2
votes
1answer
541 views

Can a person be “overly literal”

It's common to say someone is being overly literal if their interpretation of a phrase is too strictly literal either intentionally (nitpickers) or unintentionally (people learning another language). ...
0
votes
0answers
65 views

Mark Twain and the tenses

Maybe I'm being too pedantic for my own good, but here's the thing. There is in Mark Twain's short story titled Journalism in Tennessee a passage in which, if you take a good close look, the simple ...
1
vote
1answer
121 views

run out on someone (meaning be used up)

The intransitive multi-word verb run out meaning be used up is well known. The transitive multi-word verb run out on meaning {OALD}: run out on somebody (informal) to leave somebody that ...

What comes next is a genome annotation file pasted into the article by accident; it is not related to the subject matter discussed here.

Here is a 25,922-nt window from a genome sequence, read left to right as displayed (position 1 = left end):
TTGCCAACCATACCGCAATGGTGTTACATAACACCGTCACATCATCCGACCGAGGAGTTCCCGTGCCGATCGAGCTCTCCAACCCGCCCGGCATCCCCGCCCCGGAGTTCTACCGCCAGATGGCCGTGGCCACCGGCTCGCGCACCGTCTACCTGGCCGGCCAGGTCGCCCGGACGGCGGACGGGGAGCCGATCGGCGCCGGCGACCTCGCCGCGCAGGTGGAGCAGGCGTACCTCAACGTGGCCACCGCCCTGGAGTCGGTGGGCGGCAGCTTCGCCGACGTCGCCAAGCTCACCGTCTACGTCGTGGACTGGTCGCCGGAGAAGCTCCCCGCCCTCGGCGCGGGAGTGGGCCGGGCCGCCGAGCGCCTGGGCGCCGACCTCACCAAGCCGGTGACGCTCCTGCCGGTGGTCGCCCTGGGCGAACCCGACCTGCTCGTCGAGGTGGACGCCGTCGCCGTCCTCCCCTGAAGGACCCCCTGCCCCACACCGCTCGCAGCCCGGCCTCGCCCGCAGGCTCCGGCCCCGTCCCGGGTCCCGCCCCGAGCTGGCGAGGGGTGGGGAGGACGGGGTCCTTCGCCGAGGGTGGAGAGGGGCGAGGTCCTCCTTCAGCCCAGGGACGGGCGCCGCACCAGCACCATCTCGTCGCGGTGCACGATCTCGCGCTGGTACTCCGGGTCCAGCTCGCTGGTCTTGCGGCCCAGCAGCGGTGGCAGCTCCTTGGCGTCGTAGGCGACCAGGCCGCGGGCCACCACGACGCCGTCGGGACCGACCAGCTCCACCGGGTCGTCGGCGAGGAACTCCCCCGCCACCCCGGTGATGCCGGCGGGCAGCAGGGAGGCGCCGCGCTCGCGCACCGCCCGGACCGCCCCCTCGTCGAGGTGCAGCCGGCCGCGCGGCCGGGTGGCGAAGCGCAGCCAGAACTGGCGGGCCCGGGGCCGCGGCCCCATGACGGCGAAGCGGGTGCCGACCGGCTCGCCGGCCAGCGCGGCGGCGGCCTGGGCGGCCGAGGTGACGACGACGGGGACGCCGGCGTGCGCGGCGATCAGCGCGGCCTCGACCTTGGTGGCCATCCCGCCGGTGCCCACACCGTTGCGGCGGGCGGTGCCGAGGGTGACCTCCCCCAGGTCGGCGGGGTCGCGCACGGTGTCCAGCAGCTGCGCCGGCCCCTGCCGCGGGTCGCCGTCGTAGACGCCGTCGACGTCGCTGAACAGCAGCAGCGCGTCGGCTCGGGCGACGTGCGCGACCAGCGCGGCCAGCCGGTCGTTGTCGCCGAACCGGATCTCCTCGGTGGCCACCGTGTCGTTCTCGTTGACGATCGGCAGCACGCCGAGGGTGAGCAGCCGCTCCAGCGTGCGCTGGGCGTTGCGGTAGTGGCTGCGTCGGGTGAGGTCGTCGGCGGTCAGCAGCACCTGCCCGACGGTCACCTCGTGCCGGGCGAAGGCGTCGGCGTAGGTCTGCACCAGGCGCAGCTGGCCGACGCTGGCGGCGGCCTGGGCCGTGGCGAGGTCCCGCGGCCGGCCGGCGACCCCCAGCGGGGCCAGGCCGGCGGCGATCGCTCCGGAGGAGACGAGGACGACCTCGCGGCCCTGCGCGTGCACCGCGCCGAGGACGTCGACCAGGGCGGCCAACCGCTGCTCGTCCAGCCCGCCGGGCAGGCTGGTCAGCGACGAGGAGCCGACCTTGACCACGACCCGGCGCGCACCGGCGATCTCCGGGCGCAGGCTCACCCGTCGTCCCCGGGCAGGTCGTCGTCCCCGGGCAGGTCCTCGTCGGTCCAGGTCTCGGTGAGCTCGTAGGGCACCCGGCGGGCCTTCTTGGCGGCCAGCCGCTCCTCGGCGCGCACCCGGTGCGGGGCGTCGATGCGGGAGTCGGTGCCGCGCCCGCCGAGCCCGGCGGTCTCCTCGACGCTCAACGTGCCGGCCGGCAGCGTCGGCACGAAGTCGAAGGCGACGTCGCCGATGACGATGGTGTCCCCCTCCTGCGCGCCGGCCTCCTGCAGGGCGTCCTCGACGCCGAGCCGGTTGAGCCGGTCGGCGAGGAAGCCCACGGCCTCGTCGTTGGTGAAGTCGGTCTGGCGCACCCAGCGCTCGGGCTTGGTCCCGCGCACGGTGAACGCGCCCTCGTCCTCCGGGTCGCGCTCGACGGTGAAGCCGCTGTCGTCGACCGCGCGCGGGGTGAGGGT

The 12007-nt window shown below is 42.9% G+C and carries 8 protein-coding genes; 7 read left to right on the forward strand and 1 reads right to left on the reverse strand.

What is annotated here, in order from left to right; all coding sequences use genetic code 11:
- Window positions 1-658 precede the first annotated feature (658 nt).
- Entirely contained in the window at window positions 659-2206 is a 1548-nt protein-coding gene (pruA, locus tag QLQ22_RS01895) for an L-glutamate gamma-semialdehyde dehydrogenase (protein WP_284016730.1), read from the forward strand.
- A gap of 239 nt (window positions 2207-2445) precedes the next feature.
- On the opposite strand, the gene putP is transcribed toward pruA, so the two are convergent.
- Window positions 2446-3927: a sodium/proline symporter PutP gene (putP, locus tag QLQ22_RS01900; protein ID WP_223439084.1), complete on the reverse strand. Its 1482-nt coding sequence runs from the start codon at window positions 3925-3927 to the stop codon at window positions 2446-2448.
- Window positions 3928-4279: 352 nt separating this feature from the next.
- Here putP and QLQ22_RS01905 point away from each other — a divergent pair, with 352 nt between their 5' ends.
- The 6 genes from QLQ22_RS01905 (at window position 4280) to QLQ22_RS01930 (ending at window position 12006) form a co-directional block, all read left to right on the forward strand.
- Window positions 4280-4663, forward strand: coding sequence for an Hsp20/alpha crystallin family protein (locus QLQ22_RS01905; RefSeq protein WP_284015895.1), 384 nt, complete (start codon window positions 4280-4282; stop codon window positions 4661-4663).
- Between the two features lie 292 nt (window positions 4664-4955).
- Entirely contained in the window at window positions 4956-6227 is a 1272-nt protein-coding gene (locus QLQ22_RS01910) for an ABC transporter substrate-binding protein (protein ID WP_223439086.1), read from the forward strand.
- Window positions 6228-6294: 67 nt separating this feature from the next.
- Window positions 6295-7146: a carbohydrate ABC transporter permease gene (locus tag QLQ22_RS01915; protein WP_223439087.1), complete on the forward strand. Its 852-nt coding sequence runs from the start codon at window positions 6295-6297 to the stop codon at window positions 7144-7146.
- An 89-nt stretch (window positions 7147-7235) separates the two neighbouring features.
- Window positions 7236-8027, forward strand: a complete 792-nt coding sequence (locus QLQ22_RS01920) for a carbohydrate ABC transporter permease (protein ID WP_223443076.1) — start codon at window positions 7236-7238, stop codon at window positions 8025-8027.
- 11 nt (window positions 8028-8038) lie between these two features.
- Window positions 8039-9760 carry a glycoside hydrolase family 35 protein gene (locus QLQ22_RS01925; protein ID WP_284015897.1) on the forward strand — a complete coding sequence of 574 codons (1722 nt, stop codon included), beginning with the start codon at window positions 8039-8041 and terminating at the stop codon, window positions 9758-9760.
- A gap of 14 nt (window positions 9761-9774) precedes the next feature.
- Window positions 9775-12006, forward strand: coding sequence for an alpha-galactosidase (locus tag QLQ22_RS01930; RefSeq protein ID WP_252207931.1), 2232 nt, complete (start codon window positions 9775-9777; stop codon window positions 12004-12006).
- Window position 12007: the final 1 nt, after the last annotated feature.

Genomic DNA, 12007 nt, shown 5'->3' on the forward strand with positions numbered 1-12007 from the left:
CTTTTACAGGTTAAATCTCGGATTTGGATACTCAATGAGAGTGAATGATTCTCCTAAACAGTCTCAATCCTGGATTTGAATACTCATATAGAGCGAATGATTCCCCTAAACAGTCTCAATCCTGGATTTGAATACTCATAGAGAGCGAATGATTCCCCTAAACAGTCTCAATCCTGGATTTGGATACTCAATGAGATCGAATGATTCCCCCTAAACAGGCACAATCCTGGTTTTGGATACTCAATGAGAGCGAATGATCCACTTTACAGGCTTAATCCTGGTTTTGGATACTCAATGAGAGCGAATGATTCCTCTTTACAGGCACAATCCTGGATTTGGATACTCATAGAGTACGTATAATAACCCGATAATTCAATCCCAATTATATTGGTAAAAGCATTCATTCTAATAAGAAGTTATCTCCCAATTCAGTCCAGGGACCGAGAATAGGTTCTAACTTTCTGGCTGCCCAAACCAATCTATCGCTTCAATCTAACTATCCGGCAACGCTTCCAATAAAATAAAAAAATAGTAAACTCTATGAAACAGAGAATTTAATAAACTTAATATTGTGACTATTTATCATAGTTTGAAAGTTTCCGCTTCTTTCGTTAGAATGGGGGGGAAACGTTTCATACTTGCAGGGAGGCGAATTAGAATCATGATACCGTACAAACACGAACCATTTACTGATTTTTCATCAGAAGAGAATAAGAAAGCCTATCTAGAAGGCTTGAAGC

0
votes
2answers
230 views

In the sentence below, is the verb 'render' used correctly?

Consider the sentence: What matters is to render the idea from the field of theory into practice. Could the verb render be replaced by the verb translate without changing the meaning? Which is ...
2
votes
3answers
164 views

Dragons are “fantastic” creatures or “fantastical” creatures?

If I'm discussing fantasy as a genre, and I want to describe a noun as fitting that genre, should I call it fantastic or fantastical? It seems both words exist in (say) Merriam-Webster, but the -al ...
1
vote
4answers
150 views

Usage of the word “submittal”

It it appropriate to use the word submittal as follows? The report is ready for submittal. Or, is it better to just say: The report is ready to be submitted.
1
vote
2answers
138 views

Further explanation of “among others”

I know that "among others" is used when we mention one or more than one person. But still, I am a little confused. For example: "Among others, Adam and Smith supported me at the meeting." (I am ...